Insurance and other reimbursements
Only losses that exceed what was reimbursed by insurance are deductible. If the reimbursement exceeds the tentative loss, the taxpayer may have taxable income. If the property is covered by insurance, file a timely insurance claim for reimbursement of a loss. Otherwise, no deduction as a casualty loss is allowed.
For tax years beginning after Dec. 31, 2017, and ending before Jan. 1, 2026, personal casualty losses will be allowed as a deduction only to the extent they are attributable to a federally-declared disaster (Sec. 165(h)(5)). The president of the United States makes the determination on the federally-declared disaster by determining that the area warrants assistance by the federal government. Further IRS guidance may be necessary to determine the definition of “attributable” to a federally-declared disaster.
Checklists, Practice Guides and Templates
- Casualty Loss Practice Guide: Discusses rules for casualty losses and deductions for involuntary conversions and provides information on relevant IRS publications. (Note: This guide does not include any legislative changes affecting the deductibility and calculation of casualty losses enacted after September 2014.)
- Disaster Financial Issues: Comprehensive, interactive guide developed to help people take proactive steps to minimize the potential impact of disasters.
Videos, Webcast Archives and Other Media
Disasters and Taxes: Understanding Tax Relief for Disaster Victims: Webcast archive from June 2017 that helps practitioners navigate tax issues resulting from a natural disaster.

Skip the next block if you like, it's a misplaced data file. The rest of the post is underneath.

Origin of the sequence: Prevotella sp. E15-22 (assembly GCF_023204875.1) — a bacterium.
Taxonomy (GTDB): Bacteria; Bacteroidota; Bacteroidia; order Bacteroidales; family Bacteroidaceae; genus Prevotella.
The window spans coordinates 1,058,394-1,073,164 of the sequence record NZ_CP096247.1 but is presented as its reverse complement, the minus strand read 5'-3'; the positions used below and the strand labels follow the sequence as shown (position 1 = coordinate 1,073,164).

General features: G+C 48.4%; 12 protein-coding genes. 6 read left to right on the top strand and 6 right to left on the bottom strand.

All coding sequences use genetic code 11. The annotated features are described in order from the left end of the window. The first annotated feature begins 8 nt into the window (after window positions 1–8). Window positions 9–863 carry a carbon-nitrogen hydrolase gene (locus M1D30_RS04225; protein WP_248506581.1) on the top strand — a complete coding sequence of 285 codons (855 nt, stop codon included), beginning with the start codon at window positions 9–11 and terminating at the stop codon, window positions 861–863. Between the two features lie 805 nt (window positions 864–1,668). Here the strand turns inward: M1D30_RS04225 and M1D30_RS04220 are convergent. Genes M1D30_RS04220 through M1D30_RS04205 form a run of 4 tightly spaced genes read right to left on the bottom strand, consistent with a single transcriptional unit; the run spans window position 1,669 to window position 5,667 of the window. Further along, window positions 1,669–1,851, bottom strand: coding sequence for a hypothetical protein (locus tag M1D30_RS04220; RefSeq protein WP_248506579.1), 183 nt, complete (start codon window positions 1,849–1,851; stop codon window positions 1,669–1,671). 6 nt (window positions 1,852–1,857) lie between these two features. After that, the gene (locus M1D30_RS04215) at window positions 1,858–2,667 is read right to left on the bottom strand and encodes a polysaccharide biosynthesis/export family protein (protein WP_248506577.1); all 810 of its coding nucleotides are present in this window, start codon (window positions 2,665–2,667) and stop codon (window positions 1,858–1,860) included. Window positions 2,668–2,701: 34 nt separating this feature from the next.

- Personal casualty losses from natural disasters, The Tax Adviser, Sept. 2018
- Analyzing the new personal casualty loss tax rules, Journal of Accountancy, July 2018
- Casualty losses and expenditures under Sec. 162 or 165, The Tax Adviser, May 2018
IRS, State Agency and Other Resources
- Disaster Assistance and Emergency Relief for Individuals and Businesses: Overview page from the IRS that provides links to pertinent disaster relief resources.
- Tax Relief in Disaster Situations: IRS information about the current filing deadlines in disaster areas.
- Disaster Relief Resource Center for Tax Professionals: Addresses common questions from tax professionals.
- Form 4684, Casualties and Thefts, and Instructions: Form for reporting gains and losses from casualties and thefts.
- Disaster Assistance Self-Study – Record Reconstruction: IRS page to assist taxpayers with reconstructing their records after incurring a casualty loss.
- Local Red Cross Chapters: Enter a zip code to search for a local Red Cross center.
- Federal Emergency Management Agency (FEMA): Shows a list of disaster areas by year and by state.
- Insurance company claims filing telephone numbers: Helps policyholders with questions regarding coverages for damage caused by a disaster.
- Frequently asked charitable contribution deductions questions: Answers common questions related to charitable giving to disaster victims.
Reviewed Sept. 25, 2018